JENN

 

 My existence as a biracial female has always been curated by the opinions and perspectives of those entirely unlike me.  Those perspectives that uphold whiteness, Euro- centrism, patriarchal values, and or walk around as a cisgender, heterosexual male.  I continue to learn more about myself in terms of how much I have unknowingly succumbed to problematic social constructs, gender constructs, and white constructs.   For so long, I have tailored my presentation to be wanted by those who have that kind of power over me in society, I think largely because it was a way for me to be closer to that patriarchal ego.  I sought male approval, and most specifically, approval that has been dictated by cisgender heterosexual men.  Internally, I remain confused because I am femme and feel most myself presenting as a femme female.

How much of this though is actually genuinely me and how much of it could be due constructs that have been shaped by the cis-het masculine ego?  I've felt internally shattered.  

When it comes to thinking about what that male ego wants, I think about all the things that conversely repulse it.  Ironically, the masculine ego loves the orifice that it can find opportunity in penetrating, but is sickened by the entire nature of it.  The masculine ego rejects the phenomenon of that penetrable orifice expelling any bodily fluid that has nothing to do with his own actions. Nothing to do with orgasm it has created, nothing to do with fluid of a child that he has impregnated, but instead, expelling fluid that sheds an unfertilized egg that has broken itself free.  The orifice is then seen as impenetrable, and once again, that possibly of fertilization did not occur.  The body is then stigmatized as repulsive and useless.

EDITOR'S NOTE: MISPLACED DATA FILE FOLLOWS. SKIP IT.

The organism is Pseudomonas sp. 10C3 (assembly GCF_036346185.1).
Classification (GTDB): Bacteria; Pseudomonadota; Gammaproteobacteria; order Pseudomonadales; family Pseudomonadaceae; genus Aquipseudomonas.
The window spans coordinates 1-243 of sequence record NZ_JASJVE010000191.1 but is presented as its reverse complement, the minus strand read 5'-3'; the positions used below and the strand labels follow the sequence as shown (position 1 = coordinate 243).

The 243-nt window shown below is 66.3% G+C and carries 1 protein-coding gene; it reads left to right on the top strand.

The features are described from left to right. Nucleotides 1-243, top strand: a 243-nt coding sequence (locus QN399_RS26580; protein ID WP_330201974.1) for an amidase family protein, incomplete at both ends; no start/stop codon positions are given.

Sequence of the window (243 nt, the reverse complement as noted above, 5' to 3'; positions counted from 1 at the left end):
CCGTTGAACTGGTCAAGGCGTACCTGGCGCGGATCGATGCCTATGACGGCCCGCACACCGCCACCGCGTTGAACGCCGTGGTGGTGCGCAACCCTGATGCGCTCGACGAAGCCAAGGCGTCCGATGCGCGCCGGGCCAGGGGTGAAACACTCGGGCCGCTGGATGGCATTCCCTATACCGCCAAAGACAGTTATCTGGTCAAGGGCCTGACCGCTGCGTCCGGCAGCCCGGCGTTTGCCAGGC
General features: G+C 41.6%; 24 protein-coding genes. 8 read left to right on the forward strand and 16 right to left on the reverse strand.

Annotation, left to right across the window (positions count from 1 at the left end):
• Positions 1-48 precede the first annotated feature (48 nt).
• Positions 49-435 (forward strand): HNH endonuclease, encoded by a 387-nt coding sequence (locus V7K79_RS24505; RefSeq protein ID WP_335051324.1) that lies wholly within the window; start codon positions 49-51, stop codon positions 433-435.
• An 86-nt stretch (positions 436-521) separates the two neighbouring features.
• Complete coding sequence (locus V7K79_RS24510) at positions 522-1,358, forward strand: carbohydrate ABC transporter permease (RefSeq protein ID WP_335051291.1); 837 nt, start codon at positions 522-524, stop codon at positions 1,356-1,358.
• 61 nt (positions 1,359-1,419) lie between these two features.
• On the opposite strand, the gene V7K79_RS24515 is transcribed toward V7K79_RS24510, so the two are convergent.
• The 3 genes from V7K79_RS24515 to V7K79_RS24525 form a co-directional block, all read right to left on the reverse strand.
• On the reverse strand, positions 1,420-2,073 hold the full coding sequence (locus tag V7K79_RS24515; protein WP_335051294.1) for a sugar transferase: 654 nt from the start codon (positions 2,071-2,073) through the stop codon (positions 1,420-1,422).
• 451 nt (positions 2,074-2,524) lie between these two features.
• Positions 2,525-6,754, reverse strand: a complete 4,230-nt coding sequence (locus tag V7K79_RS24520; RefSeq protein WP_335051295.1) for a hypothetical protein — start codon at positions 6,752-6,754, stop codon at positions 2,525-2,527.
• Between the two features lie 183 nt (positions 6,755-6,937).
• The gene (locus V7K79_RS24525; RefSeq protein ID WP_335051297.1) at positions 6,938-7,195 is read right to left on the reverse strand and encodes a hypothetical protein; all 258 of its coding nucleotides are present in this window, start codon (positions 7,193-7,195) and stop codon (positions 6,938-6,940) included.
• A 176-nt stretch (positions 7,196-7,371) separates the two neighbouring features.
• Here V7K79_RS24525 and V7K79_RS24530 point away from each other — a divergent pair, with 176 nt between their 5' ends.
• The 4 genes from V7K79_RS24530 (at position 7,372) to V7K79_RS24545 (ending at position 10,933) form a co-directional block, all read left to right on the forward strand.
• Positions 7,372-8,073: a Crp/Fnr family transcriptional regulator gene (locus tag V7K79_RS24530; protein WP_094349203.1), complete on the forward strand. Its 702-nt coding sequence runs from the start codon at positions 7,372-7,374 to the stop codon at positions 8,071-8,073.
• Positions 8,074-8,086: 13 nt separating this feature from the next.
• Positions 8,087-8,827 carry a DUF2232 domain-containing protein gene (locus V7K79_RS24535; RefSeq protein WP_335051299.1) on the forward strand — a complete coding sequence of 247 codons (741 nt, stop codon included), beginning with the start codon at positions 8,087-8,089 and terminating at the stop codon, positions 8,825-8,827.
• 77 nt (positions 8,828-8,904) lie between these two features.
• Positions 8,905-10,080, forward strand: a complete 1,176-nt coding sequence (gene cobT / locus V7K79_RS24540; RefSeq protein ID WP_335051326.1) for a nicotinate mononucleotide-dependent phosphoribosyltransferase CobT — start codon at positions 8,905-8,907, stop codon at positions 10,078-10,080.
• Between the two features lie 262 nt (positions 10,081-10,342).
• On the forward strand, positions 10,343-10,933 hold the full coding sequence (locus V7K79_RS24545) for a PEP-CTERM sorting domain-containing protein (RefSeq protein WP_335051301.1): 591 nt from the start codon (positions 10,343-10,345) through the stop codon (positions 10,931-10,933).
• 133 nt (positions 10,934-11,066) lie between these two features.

Toxic stigmas that have existed about menstruation have controlled those who have vaginas for far too long.  Those of us who menstruate have felt disgusted by our own bodies.  We have been told that we are disgusting.  We are humiliated if we bleed through our pants.  We hide tampons in our sleeves if we have to excuse ourselves to go to the bathroom.  In many parts of the world, menstruation is so stigmatized and shamed that it prevents young girls from going to school.   In society today, we are now faced with the trans-phobic argument that “only women menstruate.”  In all reality, all of these toxic stigmas have been written and dictated by the cis- het masculine ego.

What my body does should not have to be censored for an ego that has nothing to do with my identity. 

Seeking a penis is not a requirement for me to be sexy.  I can exist in my femme-ness while rejecting that masculine ego.  In fact, I hope to repulse it. I’ll be unapologetic.

NICKEL SILVER HARNESS AND CREATIVE DIRECTION BY JENNIFER LAU

PHOTOGRAPHY BY SARAH ARTICE

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